Saturday, Oct 01, 2022

From Aconcagua to Everest: This woman is on a mission to summit 7 peaks across the world

Vamini Sethi has successfully summited three peaks, including Mt Kilimanjaro in Africa, Mt Elbrus in Russia, and Mt Aconcagua in Argentina. Now, the penultimate, Mount Everest, is up next in a few days.

Vamini Sethi at the Mount Aconcagua summit last year.

“Smiling pictures taken at high altitudes are very deceptive. There is so much struggle behind that smile, it’s unbelievable.”

It was difficult to decipher her maze of emotions over a Whatsapp call, two time zones apart. A day after she summited Argentina’s Mount Aconcagua in February this year, Vamini Sethi was poised over the phone. “Climbing has toughened me and made me humble at the same time,” said the 33-year-old corporate leader, who is also a professional mountain biker with several achievements under her belt.

Having set a target of scaling seven mountain peaks across the world, Vamini Sethi has successfully completed three, including Mt Kilimanjaro (5,895 meters) in Africa, Mt Elbrus (5,642 meters) in Russia, and Mt Aconcagua (6,962 meters) in Argentina. Now, the penultimate, Mount Everest, is up next in a few days.

Here speaks to Vamini Sethi about some of her learnings from her climbing experience.

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Can you share your experience from climbing the last few summits and which was the most challenging till now?

Of the last few summits, it would be hard to decide the most challenging one as the summit push for any climb above 6,000 meters is hard. Every summit throws up a different kind of challenge and I have struggled every time and have come out stronger with each successful summit.

Every time I come home from an expedition, my mom asks me in excitement if I have had fun. Fun? If this were fun, everyone would be doing it. Smiling pictures taken at high altitudes are very deceptive. There is so much struggle behind that smile, it’s unbelievable.


High altitude climbing is an extreme sport, with technical gear and equipment, bone-chilling temperatures of -30 to -40 degrees, cold winds at 120 kms/hr, no bed to lie on, no proper food for days, no toilets, wrapped up in uncomfortable clothes and equipment, fighting with your body to adjust to 60 per cent lesser oxygen, dealing with massive headaches and nosebleeds. It’s life-threatening. I still climb because it teaches me discipline in everything I do. It is a way to test my limits, to see how far I can go and experience the pleasure of overcoming excruciating pain and winning against it.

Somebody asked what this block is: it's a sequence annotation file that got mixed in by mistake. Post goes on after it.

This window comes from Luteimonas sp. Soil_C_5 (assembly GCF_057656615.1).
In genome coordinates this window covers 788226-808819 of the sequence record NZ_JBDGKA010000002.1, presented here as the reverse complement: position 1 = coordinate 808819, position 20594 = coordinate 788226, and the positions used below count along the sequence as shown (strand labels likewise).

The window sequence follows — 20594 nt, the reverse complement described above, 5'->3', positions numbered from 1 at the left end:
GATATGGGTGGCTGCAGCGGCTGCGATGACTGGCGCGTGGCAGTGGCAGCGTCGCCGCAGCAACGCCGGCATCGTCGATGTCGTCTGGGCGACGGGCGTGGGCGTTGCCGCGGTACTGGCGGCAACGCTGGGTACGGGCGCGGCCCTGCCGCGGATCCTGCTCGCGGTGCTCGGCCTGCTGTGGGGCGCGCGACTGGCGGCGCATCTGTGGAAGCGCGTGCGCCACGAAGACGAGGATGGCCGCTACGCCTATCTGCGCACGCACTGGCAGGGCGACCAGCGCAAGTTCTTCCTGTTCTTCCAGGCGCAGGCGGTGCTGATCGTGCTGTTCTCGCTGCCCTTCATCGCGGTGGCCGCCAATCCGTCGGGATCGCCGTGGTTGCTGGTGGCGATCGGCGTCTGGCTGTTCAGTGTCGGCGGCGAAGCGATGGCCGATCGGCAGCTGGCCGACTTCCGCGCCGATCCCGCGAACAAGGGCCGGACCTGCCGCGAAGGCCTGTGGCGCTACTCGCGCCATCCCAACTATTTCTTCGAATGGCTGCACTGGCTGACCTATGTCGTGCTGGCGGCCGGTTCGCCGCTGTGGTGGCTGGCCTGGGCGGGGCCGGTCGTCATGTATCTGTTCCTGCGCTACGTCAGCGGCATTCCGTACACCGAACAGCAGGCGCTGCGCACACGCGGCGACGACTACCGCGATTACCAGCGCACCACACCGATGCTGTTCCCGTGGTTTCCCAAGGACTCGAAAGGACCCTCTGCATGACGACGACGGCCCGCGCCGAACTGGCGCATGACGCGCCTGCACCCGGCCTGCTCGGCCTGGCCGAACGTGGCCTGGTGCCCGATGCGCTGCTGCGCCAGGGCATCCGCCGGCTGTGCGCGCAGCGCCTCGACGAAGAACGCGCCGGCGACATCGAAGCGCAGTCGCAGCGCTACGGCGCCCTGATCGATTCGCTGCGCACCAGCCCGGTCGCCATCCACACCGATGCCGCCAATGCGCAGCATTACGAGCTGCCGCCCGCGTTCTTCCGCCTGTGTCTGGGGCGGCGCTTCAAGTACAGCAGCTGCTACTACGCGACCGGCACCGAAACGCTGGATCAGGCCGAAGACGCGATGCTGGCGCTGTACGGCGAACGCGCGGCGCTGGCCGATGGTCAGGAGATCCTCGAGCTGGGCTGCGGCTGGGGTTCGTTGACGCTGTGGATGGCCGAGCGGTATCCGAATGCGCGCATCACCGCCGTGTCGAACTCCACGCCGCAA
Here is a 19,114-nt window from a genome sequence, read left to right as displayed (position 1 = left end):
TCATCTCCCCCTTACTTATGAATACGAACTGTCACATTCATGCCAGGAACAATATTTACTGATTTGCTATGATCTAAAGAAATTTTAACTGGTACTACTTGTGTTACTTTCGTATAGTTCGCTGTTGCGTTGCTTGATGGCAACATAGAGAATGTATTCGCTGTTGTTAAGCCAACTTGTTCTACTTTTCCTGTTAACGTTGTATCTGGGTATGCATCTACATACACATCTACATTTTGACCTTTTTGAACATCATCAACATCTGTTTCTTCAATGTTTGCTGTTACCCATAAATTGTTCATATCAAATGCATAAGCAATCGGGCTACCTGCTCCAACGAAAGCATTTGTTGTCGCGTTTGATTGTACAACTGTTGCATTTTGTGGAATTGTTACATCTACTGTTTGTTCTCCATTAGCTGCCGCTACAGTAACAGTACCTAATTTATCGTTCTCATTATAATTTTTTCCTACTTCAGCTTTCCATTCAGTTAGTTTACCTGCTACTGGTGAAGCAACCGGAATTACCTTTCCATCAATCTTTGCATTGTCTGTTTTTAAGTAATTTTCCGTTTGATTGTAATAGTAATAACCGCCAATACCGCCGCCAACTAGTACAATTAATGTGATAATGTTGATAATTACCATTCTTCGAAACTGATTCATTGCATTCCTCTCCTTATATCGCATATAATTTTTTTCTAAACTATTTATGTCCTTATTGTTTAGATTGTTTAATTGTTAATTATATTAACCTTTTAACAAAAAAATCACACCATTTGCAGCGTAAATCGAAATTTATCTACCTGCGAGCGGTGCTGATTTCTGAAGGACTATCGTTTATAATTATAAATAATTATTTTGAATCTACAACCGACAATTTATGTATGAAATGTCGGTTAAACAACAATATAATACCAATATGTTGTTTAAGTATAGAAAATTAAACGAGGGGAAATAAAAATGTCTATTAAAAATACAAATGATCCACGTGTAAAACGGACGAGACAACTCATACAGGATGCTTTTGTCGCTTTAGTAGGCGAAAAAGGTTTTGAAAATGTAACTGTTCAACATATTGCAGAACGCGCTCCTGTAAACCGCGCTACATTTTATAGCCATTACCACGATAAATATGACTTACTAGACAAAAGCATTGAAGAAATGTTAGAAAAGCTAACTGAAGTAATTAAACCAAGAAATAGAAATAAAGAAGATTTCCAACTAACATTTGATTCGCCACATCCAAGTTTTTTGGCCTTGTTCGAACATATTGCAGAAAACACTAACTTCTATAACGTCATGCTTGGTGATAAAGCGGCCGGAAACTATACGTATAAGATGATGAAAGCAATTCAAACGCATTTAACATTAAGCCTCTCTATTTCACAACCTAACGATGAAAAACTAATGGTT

How did you prepare yourself mentally and physically for such a monumental effort to climb seven peaks? What’s your mental game like?

One can prepare for the physical challenge, however, mental strength comes from within. If you think you can do it, you can. However, you also need to train very hard to be extremely fit and you need to be trained on the signs that mean danger and need to keep listening to what your body and your guides are telling you.


I give 3-4 hours in the morning to training every day.

These climbs are very tough and one cannot take up such expeditions without training. I have been training for the past several months and have been following a scientific training that I bought online from a renowned mountaineer. The program is based on heart rate monitoring and provides a training stress score (TSS) to each workout. This helps me improve my performance and endurance levels. I wear a heart rate monitor belt for accurate results. It’s an aggressive training that aims to increase the size of the arteries as it carries oxygen-rich blood to the brain.

Many women look up to you for following your passion, and they see their dreams and ambitions when you fulfill some of yours. What’s your message to women who want to pursue their dreams?